The 5 Spot series of articles seek to highlight a journey, an experience, a flight pattern if you will through a particular geography in a particular city.
Cherokee Street was built up in the late 1800s—benefitted by electric streetcar lines the connected it to downtown St. Louis. The district has seen it’s share of ups and downs. That said, today it’s a hotbed of antiquities dealers, artists and entrepeneurs.
For me there are two sides of Cherokee with Jefferson Street dividing the two. Veering East off Jefferson are 1880s row homes and storefronts leading down to the old Lemp Brewery (think Wonka factory in the original movie). And then you have the West commercial channel—with it’s storefronts constantly changing and the buildings being renewed courtesy not of banks—but those willing to invest plenty of sweat equity.
We begin on the East corridor with a stop at 2101 Cherokee Street, The Mud House [http://themudhousestl.com]. I like the vibe here whether alone, with a friend, or with my family. Always great coffee. Always great food. Always a great soundtrack while we converse. I’ve known many of the artists who have had their work on the walls here. And don’t feel ashamed if you get absorbed in their bathroom (aka The Board Game Museum).
Next we wander a bit further eastward to Dead Wax Records which is at 1959 Cherokee Street. The store was opened by Tim Hendrickson and Jeremy Miller (one of the co-owners of The Mud House. Looking to rebuild the vinyl collection you sold 10 years ago? This is a good place to start. Last time we stopped by the albums were not sorted by genre and thus Cat Power and Coltrane would be potential neighbors in the “C” bin. Plenty of records to comb through. Expect to get lost for a while.
One more East end stop on this Cherokee excursion, Hammond Antiques & Books, just a few doors down at 1939 Cherokee Street [http://www.hammondsbooks.net]. This is one of “those” bookstores. Floor to ceiling books that this shop has been accumulating for 35 years. The folks running this place are characters. Expect to be overwhelmed as you peruse two floors featuring an eclectic mix of books, music, posters, prints, and jewelry.
There are many more restaurants and stores on the East end of Cherokee which I will bring to the surface in a future article. For the sake of this entry I want to head to the West side of Cherokee to hit a couple fantastic “hop” spots.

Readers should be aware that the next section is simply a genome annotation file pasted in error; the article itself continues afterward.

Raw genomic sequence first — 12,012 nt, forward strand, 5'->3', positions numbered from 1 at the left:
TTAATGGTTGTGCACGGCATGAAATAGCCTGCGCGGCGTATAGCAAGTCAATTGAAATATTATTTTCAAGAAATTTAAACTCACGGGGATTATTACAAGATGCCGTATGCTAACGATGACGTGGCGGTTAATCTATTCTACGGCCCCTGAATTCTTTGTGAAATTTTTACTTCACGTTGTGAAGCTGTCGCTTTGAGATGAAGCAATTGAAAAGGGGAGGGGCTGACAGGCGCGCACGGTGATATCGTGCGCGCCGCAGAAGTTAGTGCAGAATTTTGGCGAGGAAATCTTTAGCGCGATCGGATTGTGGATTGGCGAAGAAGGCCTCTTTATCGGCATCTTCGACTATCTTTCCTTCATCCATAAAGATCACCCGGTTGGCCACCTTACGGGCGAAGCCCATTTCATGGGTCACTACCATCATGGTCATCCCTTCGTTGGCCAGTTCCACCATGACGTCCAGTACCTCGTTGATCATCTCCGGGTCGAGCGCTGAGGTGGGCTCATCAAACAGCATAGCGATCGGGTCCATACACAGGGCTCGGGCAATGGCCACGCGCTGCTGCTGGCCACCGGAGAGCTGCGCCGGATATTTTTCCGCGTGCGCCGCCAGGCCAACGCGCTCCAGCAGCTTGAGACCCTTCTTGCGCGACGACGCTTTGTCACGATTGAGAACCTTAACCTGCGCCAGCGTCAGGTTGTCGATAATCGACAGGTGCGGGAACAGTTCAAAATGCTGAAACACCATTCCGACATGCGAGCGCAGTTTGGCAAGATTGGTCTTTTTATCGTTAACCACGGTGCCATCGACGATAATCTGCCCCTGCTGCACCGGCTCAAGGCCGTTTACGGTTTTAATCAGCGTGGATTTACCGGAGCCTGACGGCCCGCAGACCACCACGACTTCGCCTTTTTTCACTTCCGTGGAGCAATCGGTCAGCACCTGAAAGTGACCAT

First stop on “the other side” Earthbound Beer [http://www.earthboundbeer.com] located at 2710 Cherokee Street. No pretentiousness served here…just really, really good beer. Select from 8 always rotating brews. Build yourself a flight of tasters. Or sample a few half pours. Or knock yourself out with one beautiful pint. (Heck, take home a growler of greatness.) The place offer several alcoves in which to congregate. And a hodge podge of planet earth themed décor. If you are looking for a polished brewery with branded six packs and t-shirts you might have to go a few blocks to the East. But if you’re looking for passionate pints this is the place.
Passion for hops is not in short supply. Just venture a couple blocks in to 2606 Cherokee and wander into the Saint Louis HOP SHOP [http://www.saintlouishopshop.com]. Plenty of great local, regional and national crafts to go around. Prices are very fair (in fact, less than Schnucks or Dierbergs in most cases). Plus, these guys know beer. Just kick up a conversation with Justin Harris or Ryan Griffin (owners of the place) and they’ll quickly put your knowledge of crafts to the test. Be sure to sample some of the unique brews available in their tasting room. And make sure you leave with a 6 pack of something good…well it’s all good. We want to keep these guys around for a long time to come.
So these five places provide a dot-to-dot guide to Cherokee. There are many other places in the neighborhood to fill the lines with: restaurants, antique stores, art galleries, music venues, breweries, coffee houses, instrument shops and much more.
Get out in the city.